In 2013, Robbie Rogers made headlines by becoming the first openly gay man to compete in an American sports league. Over that time, Rogers has come into his own, both as an athlete, reviving his career by adopting a new position and transforming himself into one of the leagues top left backs, and as a role model for the LGBT community. His recent book, "Coming Out to Play," detailing his journey of self discovery and decision to come out, has been especially important in that regard.
Robbie Rogers is always a great interview. He's the type of guy who takes a moment to consider the question, then looks you in the eye and gives you an honest well thought out answer, and on MLS media day, things were no different.
A lot has been made of late about the following passage in Robbie's book when he describes all the love and support he got from coaches, teammates and family members all around the world when he came out.
"It's funny. You would think that with all the notes and messages and phone calls that came in, I wouldn't notice the one that I didn't get. But there is one coach who had been an important mentor, who has helped guide me throughout my career, and who I thought I'd hear from but didn't... It really saddened me that even after I wrote to him twice, he was silent. I can't help but wonder why"
Many people have interpreted that passage to be about Jurgen Klinsmann. And, indeed, the title of mentor certainly fits Jurgen when it comes to Robbie's soccer career. "I've known [Jurgen] since I was 12 or 13 years old" he says. "Jurgen wrote my letter to Leeds to get my working permit. He was one of the guys who spoke to my mom about whether or not I should go to residency. He used to drive me to Galaxy training when I was younger"
I asked him specifically about the passage and whether or not there was a rift between them, especially with him not being called up to January camp.
"The truth is, it's difficult for me to answer because I haven't talked with him," he said with a shrug. "I don't know how he feels about anything. ... I don't know how he feels about me as a soccer player. I don't know about how he feels about the whole situation."
His tone was strange-as if he too was trying to make sense of it all. "I know he said there is an open door with me on the national team, so, that's cool, I guess," he said with a shrug, although there wasn't much enthusiasm behind it.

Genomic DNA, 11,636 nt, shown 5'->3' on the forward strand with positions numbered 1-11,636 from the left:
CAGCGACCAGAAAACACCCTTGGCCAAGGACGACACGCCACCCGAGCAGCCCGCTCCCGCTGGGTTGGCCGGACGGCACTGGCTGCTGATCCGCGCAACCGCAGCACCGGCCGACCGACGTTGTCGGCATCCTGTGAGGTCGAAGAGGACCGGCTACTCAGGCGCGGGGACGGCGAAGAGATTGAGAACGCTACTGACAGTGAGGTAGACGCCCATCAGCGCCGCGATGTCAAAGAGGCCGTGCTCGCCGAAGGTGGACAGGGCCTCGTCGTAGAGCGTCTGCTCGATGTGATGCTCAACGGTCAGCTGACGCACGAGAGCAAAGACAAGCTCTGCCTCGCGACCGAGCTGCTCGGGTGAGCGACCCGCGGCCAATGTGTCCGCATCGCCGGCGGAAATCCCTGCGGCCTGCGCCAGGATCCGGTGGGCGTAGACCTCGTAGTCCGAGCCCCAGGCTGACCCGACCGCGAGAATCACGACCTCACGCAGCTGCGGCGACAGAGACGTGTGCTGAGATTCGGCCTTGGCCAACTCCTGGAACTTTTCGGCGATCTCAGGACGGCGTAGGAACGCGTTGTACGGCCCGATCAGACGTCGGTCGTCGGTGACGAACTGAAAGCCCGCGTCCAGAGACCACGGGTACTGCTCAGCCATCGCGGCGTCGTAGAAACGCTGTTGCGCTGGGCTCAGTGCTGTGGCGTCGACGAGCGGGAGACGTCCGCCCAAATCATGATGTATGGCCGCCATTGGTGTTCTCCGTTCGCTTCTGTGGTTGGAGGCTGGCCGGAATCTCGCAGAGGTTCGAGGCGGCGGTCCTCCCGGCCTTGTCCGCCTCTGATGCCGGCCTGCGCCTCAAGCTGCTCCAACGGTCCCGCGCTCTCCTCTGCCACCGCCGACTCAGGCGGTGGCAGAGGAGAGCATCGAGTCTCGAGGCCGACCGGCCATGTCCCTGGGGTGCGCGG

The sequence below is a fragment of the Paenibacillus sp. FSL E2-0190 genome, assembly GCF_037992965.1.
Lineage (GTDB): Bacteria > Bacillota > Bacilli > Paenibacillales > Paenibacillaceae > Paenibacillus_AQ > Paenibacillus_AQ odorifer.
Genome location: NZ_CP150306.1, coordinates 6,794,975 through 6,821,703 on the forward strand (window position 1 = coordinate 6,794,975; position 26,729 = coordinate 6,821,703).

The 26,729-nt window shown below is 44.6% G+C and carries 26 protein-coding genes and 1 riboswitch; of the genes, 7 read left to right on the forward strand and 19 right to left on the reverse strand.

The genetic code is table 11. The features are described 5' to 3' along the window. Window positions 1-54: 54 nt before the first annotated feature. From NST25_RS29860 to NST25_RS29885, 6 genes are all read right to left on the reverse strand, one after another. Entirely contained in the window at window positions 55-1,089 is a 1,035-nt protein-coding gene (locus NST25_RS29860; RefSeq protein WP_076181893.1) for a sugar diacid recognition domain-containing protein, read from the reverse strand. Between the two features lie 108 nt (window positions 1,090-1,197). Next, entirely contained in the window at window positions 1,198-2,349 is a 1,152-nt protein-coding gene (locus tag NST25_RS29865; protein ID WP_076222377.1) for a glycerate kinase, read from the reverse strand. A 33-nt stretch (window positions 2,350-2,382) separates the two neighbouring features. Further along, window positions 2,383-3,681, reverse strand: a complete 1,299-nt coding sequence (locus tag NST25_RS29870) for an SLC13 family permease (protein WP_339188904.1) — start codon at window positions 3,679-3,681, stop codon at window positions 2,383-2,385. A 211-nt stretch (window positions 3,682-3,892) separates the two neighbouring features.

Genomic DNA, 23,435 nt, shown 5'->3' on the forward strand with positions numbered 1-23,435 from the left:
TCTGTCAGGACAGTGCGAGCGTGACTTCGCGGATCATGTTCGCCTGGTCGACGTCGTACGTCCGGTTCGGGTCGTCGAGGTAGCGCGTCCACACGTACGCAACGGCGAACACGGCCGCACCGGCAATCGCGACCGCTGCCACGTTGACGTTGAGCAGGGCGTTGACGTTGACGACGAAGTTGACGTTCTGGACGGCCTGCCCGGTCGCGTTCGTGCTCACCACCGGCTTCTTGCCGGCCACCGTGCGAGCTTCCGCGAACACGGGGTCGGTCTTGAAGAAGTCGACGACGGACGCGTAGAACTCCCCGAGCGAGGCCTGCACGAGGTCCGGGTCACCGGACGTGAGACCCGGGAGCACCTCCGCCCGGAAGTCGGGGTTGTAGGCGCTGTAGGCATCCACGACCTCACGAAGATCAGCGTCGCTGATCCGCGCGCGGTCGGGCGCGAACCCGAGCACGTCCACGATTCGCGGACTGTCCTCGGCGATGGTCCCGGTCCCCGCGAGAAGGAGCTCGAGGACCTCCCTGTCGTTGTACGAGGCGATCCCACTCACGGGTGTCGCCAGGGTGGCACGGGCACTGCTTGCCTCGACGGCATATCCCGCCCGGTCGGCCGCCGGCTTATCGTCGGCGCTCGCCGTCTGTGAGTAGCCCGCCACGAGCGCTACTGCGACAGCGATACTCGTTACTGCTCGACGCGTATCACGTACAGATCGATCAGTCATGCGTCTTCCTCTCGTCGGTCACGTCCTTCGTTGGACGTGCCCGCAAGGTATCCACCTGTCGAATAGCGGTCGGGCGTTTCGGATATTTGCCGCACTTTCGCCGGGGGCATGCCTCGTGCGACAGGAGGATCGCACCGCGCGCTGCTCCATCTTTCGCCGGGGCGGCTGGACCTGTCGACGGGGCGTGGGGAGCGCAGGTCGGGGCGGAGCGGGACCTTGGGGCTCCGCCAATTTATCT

Of course, according to Jurgen Klinsmann, Robbie would have been called up if it were a full team camp. Whether or not there is any truth to this, I'll leave up to the reader, and frankly, it doesn't even matter.
Putting soccer aside, this is the story about Robbie Rogers as a human being. A human being who, after going through such a life altering experience as coming out publicly, sought the support of a trusted mentor. First waiting to hear from him directly. Then, as the book lays out, taking the trouble to reach out to him through email, not once, but twice. And Jurgen never responded.
"I think he and I need to have that conversation: a life conversation, if he's interested. I think it's more important to me than playing on the national team."
And it's those last bits that are most striking: "if he's interested," "more important to me than playing on the national team." This relationship is clearly about more than soccer, and from Robbie's perspective, it's entirely unclear why someone whose opinion he values so much, has suddenly disappeared from his life now that he's come out.
Of course, without Jurgen's side of the story, it would be unfair to make assumptions about his reasons for giving Robbie the cold shoulder, or to even assume that Robbie's side of the story is completely accurate. I am not writing this to make allegations that Jurgen is homophobic, however, the unfortunate reality is, from a PR standpoint, that's the narrative some fans will see unless this issue is addressed.
And for a federation that is supposed to represent all Americans, that's completely unacceptable. One of the profoundly moving aspects of Robbie Rogers' presence in the league, is how many young gay athletes have been emboldened by his story to be comfortable being who they are. His presence in the league sends a positive message to those players. If Robbie Rogers can hoist MLS cup as an openly gay man, then why can't I?
Now consider what those same kids see when they see this story between Jurgen Klinsmann and Robbie Rogers unfold in the press? Consider the underlying implication in the story, from their eyes.
Whether or not the perception that Klinsmann is uncomfortable with Robbie Rogers' homosexuality is fair to him, is irrelevant. The only thing that's relevant is that the perception exists. For all the progress that Robbie Rogers has made with these young gay athletes, US Soccer can not turn around and undo that, letting rumors dictate the narrative. The issue must be addressed.